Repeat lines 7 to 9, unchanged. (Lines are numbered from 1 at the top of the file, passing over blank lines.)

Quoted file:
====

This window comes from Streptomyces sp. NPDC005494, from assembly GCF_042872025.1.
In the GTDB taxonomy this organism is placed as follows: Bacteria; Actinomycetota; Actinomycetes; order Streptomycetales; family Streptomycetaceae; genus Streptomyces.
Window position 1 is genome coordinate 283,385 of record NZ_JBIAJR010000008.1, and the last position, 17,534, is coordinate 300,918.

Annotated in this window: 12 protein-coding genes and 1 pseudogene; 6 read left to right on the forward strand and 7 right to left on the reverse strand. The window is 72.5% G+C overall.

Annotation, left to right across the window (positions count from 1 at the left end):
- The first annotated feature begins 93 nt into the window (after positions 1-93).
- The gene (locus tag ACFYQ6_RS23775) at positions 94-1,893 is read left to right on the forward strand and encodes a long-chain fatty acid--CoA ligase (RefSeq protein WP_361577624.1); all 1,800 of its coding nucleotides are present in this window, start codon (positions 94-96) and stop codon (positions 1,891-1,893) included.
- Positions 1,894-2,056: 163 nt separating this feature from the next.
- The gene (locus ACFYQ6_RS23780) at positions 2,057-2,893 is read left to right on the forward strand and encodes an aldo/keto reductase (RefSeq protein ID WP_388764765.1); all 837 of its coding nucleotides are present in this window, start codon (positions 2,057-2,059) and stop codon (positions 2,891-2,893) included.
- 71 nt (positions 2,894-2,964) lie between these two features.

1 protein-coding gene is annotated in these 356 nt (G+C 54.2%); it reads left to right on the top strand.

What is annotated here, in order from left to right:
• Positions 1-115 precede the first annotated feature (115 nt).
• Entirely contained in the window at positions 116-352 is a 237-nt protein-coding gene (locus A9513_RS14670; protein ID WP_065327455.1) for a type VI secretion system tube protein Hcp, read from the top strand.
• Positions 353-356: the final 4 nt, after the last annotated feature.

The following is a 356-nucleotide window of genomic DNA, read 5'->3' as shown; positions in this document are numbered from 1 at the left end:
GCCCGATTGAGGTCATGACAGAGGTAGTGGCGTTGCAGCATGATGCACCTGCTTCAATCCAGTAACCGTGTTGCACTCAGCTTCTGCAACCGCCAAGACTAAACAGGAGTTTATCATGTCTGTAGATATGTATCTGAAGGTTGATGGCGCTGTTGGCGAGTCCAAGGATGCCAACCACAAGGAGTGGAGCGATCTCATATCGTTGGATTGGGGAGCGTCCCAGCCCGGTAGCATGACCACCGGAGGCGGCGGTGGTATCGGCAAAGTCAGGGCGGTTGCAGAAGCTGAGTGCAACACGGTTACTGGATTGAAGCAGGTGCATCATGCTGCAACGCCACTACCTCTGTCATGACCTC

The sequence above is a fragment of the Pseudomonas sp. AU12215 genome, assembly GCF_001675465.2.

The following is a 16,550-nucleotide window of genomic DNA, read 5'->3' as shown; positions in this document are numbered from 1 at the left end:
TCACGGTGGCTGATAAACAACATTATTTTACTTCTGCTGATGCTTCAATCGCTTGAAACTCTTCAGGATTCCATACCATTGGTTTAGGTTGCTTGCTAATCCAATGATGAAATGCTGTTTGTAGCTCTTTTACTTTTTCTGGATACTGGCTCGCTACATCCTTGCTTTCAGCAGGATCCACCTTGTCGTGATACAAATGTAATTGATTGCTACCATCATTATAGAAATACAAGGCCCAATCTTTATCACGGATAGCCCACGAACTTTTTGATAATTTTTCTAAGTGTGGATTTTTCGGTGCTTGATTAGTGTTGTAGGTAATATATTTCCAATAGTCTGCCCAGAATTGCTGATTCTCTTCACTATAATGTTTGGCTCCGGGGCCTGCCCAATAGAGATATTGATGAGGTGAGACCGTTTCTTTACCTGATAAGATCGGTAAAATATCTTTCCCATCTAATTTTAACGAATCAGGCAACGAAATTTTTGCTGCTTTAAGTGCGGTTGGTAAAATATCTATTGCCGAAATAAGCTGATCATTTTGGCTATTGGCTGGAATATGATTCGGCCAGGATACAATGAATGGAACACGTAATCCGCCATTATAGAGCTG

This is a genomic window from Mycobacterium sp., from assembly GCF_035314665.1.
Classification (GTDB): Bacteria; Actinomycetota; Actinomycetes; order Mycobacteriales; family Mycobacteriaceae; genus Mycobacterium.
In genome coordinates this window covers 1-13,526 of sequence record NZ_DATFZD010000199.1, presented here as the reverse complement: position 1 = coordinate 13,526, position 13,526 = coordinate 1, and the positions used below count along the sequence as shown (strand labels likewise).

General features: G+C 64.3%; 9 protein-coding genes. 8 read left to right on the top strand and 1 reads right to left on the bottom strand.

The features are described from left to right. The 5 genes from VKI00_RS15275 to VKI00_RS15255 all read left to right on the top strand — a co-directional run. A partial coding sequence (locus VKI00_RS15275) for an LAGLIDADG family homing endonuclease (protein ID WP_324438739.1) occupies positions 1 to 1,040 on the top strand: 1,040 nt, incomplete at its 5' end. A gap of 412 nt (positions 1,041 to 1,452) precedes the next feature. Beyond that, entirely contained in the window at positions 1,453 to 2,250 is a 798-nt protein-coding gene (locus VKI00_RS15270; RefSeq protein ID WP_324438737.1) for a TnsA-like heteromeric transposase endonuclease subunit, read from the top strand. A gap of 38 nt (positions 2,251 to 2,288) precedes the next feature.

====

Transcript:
- The gene (locus tag ACFYQ6_RS23775) at positions 94-1,893 is read left to right on the forward strand and encodes a long-chain fatty acid--CoA ligase (RefSeq protein WP_361577624.1); all 1,800 of its coding nucleotides are present in this window, start codon (positions 94-96) and stop codon (positions 1,891-1,893) included.
- Positions 1,894-2,056: 163 nt separating this feature from the next.
- The gene (locus ACFYQ6_RS23780) at positions 2,057-2,893 is read left to right on the forward strand and encodes an aldo/keto reductase (RefSeq protein ID WP_388764765.1); all 837 of its coding nucleotides are present in this window, start codon (positions 2,057-2,059) and stop codon (positions 2,891-2,893) included.